Is auto-renew working correctly?


Regarding previous post that closed automatically => Is auto-renew working correctly?

@schoen about your reply bellow on thread

I would suggest using your OS-packaged version if you don’t have a specific reason not to. It probably already has automated renewals set up using a systemd timer.

Can you explain how can I do this because I really did not understand what you mean.


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Hi @bella20,

There are various ways that people choose to install Certbot. The one you used, following a tutorial, is called certbot-auto. Another way is using your operating system’s official software repository. I was suggesting that the second method is usually preferable, and usually also automatically sets up a task to perform automated renewals using Certbot.

If you look at

you can see some of our official instructions for installing Certbot using your operating system’s official software management mechanism, if that’s possible on your system. In this case, an autorenewal task will also be created for you and you won’t have to do anything of that nature yourself.

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I should also mention that typically, if you switch Certbot installation methods, you don’t have to delete or recreate your certificates, because versions of Certbot that were installed at different times and in different ways can still usually read, recognize, and renew the certificates that were created by other versions of Certbot. You might receive a version mismatch warning about renewing with an older Certbot version, but unless something visibly goes wrong with the renewal, it should be OK.

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I tried this website but, does not tell me anything, is there any tutorial to follow up to setup autorenew correctly on my case? Because right now wont renew certificate because of sudo command, is that correct?

If you use the operating-system provided one, it will already be set up for you.

If you want to continue using certbot-auto, the issue that we were discussing in the old thread is that you can’t use your own (user) crontab to create the automated renewal task, because your user doesn’t have enough permissions to perform the renewal, and sudo probably won’t work in an automated non-interactive task.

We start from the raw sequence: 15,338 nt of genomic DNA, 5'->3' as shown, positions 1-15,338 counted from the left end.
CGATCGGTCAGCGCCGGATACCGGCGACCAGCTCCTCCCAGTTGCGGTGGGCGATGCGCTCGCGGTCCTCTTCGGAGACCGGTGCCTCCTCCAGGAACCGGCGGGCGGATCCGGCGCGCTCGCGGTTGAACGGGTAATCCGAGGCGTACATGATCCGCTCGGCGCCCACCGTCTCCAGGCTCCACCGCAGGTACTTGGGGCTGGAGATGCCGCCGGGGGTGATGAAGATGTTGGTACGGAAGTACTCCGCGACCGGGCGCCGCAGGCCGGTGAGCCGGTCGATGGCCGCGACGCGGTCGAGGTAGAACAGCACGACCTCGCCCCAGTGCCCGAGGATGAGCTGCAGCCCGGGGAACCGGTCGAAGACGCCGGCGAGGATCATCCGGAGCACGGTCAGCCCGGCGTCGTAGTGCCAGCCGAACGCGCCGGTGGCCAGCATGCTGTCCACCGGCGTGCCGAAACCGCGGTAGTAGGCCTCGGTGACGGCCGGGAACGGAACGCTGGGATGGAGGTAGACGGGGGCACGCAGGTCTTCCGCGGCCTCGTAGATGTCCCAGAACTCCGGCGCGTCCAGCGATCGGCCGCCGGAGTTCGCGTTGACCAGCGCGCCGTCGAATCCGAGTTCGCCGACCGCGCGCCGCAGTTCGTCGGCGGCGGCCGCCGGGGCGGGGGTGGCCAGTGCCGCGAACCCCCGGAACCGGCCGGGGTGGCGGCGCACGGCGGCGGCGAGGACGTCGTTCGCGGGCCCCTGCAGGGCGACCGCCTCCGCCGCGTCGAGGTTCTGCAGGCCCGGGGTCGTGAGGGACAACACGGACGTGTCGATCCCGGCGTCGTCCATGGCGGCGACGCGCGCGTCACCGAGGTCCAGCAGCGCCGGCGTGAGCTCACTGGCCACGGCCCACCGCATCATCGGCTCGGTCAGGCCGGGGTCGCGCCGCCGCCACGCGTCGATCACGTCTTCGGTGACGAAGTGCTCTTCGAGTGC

Instead, you could add the task in root’s crontab, editing with sudo crontab -e instead of crontab -e, and then omitting the sudo command from the renewal task that you create in the crontab file.

Ok then what is path of contrab root file and what command I add to this file if I may ask? so, this works automatically

Sorry for been such a pain but, this is new for me.

As a slight adaptation of the command from the other thread, you could use

42 2 * * * /usr/sbin/certbot-auto -q renew

You can put this in root’s crontab file by using sudo crontab -e (not crontab -e). That is, the sudo goes with the crontab-editing command, not with the command that goes into the crontab file.

When doing

sudo crontab -e

I have the following on file

Is this correct or I remove that last line and add your command line instead?

Just check that /usr/sbin/certbot-auto is right, and then yes, I would replace that command with mine. That one has numerous problems and limitations.

I check /usr/sbin/certbot-auto like you asked by doing command "cat /usr/sbin/certbot-auto | more" and it display text file bellow:

Which seems to be fine to me since file exists, is that correct?

And also I replace command line with yours as you asked.

Yes, that seems right, in that case.

Ok perfect.

So, do I need to do anything else?

Thanks again for the help!

I think this is right. Do you know when your existing certificate expires? You can check 30 days before that to see if Certbot has successfully autorenewed it.

Hello, I am not so, sure is working because this is information of certificate expiration:


Not Before: 1/14/2020, 5:46:43 PM (Central European Standard Time)

Not After: 4/13/2020, 6:46:43 PM (Central European Standard Time)

So, if I am not mistaken it should had renew certificate 2 days ago correct?

32 days ago, not 2.

your cron is set up to run every first day of any even numbered month. February 1st, then April 1st.

you need to do two thigs: remove --renew-by-default and set the cron so it runs at least once per week (once or twice per day would be better) -- have you replaced it?

So, it will renew the 1st of April or in 2 days (30 days before)?

what does your cron say right now?

if it’s your original one, it will run on April 1st no matter what. But this is dangerous. If renewal fails – your machine is off, there are connectivity issues on either end… – on April 1st the next automatic attempt would be on June 1st. That’s why you should run the cron once per day and let certbot decide if it’s time to renew.

if you replaced it as per @schoen’s suggestion, it will run every night and only renew 30 days before expiration. But this doesn’t seem the case, as it would have renewed the cert last night, and it didn’t.

I think it renew correctly look at it now:

Not Before 3/15/2020, 1:47:40 AM (Central European Standard Time)
Not After 6/13/2020, 2:47:40 AM (Central European Standard Time)

It seems to be working correctly right?


Well… it is a valid certificate.

I have no way of knowing what renewed it.

What command I should do to show you what it renew?